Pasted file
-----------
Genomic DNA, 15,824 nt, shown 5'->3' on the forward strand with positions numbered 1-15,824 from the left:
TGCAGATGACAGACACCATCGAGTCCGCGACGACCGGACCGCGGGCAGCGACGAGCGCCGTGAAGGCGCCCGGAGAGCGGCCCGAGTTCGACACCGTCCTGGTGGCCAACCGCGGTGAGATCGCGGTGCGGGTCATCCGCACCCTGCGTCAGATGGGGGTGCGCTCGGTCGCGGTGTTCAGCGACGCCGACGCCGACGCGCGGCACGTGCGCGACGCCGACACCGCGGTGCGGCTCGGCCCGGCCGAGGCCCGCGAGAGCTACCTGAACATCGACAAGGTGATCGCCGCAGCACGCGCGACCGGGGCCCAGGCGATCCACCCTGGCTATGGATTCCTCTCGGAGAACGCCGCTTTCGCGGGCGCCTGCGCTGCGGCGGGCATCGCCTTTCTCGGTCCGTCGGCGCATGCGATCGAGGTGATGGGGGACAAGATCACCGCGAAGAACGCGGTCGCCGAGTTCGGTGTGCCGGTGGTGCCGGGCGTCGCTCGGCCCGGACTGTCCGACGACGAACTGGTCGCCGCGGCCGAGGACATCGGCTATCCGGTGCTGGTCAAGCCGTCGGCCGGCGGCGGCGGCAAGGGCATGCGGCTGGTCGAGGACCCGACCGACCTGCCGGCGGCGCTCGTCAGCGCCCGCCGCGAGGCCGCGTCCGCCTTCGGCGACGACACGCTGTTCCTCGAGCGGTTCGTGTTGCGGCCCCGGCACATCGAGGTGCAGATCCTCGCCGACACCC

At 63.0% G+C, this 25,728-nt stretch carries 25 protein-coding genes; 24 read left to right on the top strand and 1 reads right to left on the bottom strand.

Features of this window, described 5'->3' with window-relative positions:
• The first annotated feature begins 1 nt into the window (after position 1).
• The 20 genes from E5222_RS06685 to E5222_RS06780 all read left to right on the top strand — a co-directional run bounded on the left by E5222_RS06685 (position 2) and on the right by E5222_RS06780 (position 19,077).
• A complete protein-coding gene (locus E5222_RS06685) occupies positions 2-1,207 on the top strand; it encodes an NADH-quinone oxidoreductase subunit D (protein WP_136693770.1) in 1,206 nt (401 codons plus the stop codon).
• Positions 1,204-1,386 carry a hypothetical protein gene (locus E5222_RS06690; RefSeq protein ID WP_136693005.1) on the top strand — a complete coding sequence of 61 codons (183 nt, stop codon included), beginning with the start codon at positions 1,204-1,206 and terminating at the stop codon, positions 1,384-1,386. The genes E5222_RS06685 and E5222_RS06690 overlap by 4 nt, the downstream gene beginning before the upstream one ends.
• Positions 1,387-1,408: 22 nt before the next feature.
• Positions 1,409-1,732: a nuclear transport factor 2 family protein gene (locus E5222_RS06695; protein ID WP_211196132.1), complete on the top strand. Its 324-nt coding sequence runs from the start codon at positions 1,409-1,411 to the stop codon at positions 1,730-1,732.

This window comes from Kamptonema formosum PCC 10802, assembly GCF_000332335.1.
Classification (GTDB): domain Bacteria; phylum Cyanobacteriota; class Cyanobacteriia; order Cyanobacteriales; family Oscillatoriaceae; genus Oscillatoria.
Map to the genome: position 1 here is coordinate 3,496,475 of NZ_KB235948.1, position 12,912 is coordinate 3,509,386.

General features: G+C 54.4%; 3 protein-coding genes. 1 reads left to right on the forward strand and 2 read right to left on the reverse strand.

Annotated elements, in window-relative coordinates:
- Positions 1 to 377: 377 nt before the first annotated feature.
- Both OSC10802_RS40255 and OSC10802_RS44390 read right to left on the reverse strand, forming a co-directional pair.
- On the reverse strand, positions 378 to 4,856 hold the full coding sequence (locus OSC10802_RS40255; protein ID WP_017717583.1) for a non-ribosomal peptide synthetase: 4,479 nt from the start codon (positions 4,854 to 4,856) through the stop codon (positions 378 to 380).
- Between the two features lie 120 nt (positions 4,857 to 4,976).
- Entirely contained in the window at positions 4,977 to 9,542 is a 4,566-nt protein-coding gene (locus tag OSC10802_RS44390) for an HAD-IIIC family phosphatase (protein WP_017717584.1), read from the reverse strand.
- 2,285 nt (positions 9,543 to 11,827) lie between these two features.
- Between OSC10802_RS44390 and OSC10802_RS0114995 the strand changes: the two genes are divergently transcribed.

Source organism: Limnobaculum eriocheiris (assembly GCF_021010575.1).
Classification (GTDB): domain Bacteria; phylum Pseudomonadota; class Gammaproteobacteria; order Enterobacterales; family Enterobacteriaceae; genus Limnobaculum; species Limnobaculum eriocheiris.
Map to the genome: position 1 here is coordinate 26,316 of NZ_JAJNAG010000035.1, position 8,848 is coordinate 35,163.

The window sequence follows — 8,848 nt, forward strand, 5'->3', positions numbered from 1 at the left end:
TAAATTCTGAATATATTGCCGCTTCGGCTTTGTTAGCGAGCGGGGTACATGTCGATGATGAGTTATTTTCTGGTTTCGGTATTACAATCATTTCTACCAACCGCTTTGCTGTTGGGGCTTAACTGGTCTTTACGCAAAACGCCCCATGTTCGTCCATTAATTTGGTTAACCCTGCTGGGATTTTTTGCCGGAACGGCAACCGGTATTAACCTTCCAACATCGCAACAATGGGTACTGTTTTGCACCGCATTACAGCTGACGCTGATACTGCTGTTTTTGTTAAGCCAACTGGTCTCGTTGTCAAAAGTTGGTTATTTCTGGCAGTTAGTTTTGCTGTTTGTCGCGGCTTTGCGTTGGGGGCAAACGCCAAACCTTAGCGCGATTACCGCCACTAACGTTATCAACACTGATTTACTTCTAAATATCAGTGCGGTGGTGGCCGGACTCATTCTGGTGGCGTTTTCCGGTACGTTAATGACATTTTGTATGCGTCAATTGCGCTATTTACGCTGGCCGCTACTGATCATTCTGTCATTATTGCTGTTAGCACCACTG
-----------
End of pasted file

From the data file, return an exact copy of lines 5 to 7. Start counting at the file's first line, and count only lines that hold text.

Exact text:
• The first annotated feature begins 1 nt into the window (after position 1).
• The 20 genes from E5222_RS06685 to E5222_RS06780 all read left to right on the top strand — a co-directional run bounded on the left by E5222_RS06685 (position 2) and on the right by E5222_RS06780 (position 19,077).
• A complete protein-coding gene (locus E5222_RS06685) occupies positions 2-1,207 on the top strand; it encodes an NADH-quinone oxidoreductase subunit D (protein WP_136693770.1) in 1,206 nt (401 codons plus the stop codon).